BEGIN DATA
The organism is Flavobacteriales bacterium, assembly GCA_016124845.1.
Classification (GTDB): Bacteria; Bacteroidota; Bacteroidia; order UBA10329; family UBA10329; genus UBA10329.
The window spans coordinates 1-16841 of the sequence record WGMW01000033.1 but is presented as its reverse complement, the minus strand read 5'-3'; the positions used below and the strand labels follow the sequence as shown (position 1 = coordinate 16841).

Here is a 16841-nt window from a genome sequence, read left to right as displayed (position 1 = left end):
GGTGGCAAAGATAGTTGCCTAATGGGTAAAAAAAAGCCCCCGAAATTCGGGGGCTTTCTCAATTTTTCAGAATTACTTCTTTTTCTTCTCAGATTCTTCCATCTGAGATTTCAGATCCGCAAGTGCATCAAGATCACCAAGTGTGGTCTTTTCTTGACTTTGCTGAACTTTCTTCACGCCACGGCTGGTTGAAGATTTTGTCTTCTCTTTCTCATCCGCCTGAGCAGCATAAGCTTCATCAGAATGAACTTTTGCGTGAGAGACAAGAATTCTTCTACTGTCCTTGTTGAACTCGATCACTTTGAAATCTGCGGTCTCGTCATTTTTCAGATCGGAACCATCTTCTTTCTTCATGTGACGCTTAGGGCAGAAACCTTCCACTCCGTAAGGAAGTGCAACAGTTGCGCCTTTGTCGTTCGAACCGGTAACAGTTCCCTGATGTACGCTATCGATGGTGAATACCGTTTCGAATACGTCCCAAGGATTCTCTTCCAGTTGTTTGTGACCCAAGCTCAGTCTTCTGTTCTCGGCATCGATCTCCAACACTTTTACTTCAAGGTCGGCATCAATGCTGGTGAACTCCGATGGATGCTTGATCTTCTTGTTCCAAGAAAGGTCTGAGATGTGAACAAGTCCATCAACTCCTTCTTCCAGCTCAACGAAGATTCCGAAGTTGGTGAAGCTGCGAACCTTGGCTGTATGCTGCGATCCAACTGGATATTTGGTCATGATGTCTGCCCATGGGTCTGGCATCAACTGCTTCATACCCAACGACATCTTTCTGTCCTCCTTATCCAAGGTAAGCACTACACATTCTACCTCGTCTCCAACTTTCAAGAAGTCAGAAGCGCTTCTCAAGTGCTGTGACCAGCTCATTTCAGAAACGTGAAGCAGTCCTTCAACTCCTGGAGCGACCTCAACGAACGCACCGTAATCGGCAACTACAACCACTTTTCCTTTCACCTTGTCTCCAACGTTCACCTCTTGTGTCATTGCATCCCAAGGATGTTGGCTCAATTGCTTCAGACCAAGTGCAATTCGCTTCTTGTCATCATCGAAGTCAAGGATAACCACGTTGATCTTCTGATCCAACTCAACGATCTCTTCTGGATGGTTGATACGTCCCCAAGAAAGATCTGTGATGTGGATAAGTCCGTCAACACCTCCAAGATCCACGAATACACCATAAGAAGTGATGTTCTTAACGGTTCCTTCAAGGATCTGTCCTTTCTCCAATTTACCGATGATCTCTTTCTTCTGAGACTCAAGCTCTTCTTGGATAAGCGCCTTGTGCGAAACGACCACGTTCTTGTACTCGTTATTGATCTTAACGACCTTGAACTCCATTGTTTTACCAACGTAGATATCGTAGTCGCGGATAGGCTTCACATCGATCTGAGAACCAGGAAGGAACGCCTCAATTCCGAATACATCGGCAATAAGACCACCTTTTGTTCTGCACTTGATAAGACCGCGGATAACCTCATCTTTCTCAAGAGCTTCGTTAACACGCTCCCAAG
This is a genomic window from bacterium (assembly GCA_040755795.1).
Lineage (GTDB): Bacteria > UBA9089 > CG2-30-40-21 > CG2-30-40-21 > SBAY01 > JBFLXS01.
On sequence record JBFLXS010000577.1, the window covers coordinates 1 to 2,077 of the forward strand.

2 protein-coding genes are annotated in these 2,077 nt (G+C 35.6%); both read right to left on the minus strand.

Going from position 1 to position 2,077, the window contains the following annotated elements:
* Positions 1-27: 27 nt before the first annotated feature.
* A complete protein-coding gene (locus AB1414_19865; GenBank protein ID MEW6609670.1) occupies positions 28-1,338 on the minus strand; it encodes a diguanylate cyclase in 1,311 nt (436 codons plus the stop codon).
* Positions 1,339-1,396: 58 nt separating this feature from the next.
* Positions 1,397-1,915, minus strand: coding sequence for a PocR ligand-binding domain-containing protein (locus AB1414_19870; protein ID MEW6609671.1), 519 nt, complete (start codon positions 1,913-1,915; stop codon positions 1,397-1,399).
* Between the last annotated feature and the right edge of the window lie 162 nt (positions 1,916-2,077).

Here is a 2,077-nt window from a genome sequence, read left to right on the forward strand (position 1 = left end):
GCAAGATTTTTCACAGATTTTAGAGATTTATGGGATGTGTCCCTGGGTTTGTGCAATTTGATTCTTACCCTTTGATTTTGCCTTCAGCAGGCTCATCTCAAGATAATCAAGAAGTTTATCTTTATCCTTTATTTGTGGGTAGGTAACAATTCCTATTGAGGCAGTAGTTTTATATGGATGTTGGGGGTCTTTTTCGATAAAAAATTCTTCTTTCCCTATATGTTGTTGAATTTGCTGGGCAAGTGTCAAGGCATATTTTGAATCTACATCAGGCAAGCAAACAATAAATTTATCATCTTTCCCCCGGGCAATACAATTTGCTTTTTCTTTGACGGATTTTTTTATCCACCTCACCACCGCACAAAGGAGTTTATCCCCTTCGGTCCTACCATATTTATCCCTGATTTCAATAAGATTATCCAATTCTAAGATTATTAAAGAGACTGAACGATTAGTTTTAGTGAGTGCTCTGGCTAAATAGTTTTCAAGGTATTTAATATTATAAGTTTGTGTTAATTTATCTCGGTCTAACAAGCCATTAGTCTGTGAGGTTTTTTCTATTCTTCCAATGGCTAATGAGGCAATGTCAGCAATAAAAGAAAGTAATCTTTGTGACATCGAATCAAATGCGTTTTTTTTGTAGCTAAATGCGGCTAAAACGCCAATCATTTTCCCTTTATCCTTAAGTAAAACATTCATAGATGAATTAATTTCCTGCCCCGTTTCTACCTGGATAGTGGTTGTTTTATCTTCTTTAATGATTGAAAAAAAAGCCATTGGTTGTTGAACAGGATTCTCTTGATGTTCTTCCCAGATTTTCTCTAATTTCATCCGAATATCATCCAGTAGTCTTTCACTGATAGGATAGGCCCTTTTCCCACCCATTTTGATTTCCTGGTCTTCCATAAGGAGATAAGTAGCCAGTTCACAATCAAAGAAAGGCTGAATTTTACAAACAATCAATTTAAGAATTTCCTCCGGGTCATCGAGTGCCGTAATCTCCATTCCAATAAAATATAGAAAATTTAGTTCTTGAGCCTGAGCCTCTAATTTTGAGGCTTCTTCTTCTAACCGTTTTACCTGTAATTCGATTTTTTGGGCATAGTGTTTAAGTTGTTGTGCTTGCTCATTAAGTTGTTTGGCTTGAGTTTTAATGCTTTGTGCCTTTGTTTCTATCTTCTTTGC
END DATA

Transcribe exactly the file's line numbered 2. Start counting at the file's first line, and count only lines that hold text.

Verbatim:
Classification (GTDB): Bacteria; Bacteroidota; Bacteroidia; order UBA10329; family UBA10329; genus UBA10329.